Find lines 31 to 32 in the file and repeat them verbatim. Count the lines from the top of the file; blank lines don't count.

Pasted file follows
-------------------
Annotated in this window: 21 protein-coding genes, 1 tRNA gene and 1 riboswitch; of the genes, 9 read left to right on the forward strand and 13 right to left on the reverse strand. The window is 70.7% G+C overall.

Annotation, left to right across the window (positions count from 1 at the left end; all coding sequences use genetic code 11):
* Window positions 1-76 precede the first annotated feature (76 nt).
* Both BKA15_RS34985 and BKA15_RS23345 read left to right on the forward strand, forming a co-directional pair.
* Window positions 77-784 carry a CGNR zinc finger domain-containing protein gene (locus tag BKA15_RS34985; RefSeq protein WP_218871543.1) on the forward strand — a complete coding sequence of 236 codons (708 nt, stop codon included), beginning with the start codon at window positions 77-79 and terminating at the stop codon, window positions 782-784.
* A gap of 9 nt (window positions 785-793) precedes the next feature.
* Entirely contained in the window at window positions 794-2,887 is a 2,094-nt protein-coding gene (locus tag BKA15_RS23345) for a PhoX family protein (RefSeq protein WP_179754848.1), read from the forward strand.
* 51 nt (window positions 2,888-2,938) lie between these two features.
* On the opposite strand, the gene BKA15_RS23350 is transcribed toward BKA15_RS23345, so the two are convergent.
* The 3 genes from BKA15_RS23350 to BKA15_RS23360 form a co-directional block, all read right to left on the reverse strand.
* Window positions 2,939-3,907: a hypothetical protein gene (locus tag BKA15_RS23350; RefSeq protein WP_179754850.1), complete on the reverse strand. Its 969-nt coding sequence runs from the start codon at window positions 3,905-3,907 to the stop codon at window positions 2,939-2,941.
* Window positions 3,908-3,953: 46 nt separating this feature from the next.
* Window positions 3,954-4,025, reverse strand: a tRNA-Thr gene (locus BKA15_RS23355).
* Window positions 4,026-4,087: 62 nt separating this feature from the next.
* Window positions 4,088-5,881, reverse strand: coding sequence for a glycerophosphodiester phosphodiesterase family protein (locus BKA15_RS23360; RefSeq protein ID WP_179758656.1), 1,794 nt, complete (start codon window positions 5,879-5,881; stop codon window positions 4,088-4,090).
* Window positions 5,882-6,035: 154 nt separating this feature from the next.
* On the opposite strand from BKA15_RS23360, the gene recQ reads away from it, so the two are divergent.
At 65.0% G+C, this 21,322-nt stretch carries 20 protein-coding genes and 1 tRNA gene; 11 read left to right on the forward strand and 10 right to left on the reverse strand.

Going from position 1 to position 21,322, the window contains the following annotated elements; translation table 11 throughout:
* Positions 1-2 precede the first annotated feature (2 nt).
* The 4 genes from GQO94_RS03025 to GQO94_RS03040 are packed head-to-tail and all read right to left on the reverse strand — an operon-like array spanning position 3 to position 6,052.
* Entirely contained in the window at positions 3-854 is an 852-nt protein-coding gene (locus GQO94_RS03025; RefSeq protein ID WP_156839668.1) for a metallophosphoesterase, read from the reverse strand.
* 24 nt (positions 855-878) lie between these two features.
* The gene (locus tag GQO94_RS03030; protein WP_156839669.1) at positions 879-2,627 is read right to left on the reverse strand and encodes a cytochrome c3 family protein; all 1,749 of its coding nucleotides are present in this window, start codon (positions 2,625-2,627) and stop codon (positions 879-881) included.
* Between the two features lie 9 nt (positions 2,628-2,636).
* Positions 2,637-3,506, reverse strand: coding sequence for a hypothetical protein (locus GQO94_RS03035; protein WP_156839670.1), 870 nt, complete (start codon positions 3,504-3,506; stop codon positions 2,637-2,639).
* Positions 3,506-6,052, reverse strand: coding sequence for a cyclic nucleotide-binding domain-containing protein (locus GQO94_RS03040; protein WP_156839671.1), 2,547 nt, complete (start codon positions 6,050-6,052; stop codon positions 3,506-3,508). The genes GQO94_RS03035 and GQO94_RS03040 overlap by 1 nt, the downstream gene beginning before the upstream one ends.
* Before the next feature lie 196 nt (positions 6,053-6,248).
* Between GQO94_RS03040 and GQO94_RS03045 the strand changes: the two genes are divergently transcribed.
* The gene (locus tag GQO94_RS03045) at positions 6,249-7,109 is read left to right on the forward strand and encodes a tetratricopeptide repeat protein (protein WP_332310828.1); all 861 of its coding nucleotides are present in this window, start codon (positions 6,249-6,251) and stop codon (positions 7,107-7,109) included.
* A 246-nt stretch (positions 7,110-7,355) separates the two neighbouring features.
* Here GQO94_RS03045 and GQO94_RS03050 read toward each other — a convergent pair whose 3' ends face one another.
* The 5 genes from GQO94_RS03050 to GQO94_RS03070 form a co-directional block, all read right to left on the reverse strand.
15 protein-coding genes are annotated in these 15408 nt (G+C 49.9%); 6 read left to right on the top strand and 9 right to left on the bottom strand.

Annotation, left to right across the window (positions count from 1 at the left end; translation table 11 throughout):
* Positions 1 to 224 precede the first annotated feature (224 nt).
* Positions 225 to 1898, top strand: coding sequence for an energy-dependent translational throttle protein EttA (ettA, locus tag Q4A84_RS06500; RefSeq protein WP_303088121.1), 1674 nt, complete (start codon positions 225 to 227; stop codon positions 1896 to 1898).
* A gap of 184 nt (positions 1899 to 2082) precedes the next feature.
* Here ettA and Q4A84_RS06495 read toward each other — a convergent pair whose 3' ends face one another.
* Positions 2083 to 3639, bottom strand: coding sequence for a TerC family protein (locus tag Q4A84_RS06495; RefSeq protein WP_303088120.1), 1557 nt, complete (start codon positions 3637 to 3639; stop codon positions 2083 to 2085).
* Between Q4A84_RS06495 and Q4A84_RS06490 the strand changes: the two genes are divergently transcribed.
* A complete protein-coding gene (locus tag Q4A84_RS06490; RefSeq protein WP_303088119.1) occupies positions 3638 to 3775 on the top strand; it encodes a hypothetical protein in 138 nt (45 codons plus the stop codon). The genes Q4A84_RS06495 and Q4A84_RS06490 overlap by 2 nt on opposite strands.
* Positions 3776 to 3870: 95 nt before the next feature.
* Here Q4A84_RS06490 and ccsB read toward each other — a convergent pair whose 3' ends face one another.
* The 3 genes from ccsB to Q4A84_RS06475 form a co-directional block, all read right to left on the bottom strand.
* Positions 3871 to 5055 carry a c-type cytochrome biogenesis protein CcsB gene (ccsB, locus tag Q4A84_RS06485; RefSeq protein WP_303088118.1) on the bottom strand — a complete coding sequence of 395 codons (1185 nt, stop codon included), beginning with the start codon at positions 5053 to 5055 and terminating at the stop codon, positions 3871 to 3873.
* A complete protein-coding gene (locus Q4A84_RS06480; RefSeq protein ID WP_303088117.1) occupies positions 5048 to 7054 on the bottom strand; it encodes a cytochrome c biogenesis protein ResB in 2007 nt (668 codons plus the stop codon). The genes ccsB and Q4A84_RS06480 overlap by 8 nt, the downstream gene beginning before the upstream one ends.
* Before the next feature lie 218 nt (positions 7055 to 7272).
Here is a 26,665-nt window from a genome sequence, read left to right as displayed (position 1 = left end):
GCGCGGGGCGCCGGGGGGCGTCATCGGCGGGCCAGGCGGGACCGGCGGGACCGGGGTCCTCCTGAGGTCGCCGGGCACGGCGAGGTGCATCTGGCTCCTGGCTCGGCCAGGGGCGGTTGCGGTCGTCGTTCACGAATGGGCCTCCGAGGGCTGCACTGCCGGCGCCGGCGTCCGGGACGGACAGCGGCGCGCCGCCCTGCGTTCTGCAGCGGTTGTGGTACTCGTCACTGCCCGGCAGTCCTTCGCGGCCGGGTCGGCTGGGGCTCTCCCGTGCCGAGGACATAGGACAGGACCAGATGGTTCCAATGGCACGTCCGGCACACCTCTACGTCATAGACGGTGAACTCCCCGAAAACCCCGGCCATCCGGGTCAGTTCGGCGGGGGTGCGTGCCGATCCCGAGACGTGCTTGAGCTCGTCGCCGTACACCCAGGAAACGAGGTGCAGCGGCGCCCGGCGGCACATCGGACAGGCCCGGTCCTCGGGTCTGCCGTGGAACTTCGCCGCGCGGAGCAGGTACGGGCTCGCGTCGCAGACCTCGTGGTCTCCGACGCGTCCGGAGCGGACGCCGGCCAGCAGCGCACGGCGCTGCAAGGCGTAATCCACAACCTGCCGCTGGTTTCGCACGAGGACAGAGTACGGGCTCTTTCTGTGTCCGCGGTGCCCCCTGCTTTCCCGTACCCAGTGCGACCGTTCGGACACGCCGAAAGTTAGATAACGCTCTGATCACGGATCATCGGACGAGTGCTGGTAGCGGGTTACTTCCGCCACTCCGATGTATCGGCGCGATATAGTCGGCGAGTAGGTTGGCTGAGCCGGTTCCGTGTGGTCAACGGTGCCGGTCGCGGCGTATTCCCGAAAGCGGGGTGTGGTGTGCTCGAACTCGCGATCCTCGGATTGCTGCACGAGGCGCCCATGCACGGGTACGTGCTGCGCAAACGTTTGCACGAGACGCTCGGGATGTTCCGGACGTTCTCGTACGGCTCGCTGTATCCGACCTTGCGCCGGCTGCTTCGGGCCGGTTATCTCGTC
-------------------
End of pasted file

* A 246-nt stretch (positions 7,110-7,355) separates the two neighbouring features.
* Here GQO94_RS03045 and GQO94_RS03050 read toward each other — a convergent pair whose 3' ends face one another.